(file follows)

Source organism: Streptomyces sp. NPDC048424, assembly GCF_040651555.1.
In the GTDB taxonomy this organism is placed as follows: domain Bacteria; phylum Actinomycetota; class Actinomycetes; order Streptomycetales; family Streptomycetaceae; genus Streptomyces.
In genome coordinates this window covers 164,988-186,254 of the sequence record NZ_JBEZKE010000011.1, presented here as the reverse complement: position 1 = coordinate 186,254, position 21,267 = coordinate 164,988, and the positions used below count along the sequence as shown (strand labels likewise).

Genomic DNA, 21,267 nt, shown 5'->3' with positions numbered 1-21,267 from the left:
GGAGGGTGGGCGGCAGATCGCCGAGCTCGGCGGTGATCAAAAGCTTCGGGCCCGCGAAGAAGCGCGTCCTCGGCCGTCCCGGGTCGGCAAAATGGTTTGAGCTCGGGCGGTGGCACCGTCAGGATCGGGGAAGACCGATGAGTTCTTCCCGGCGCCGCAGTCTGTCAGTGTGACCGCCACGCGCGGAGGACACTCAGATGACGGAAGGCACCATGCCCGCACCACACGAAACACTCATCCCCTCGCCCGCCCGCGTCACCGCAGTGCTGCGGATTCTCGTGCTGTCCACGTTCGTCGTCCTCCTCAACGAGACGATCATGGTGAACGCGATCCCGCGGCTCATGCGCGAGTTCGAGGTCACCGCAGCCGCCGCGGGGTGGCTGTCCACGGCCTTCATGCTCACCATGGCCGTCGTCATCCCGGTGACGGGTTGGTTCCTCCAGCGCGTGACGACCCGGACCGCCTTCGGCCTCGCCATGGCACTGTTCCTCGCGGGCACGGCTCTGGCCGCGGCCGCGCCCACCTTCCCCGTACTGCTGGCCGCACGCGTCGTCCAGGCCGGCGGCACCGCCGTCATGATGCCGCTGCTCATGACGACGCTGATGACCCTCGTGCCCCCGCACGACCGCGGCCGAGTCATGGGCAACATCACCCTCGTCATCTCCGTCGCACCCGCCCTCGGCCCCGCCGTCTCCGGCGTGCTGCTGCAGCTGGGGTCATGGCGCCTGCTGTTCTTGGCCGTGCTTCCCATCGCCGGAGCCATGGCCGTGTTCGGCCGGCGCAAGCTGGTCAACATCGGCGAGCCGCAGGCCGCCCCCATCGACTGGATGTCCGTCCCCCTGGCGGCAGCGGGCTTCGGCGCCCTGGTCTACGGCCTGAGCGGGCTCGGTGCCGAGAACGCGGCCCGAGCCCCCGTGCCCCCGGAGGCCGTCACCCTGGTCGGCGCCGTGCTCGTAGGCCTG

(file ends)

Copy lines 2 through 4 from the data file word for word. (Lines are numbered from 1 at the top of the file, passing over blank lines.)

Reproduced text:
In the GTDB taxonomy this organism is placed as follows: domain Bacteria; phylum Actinomycetota; class Actinomycetes; order Streptomycetales; family Streptomycetaceae; genus Streptomyces.
In genome coordinates this window covers 164,988-186,254 of the sequence record NZ_JBEZKE010000011.1, presented here as the reverse complement: position 1 = coordinate 186,254, position 21,267 = coordinate 164,988, and the positions used below count along the sequence as shown (strand labels likewise).

Genomic DNA, 21,267 nt, shown 5'->3' with positions numbered 1-21,267 from the left: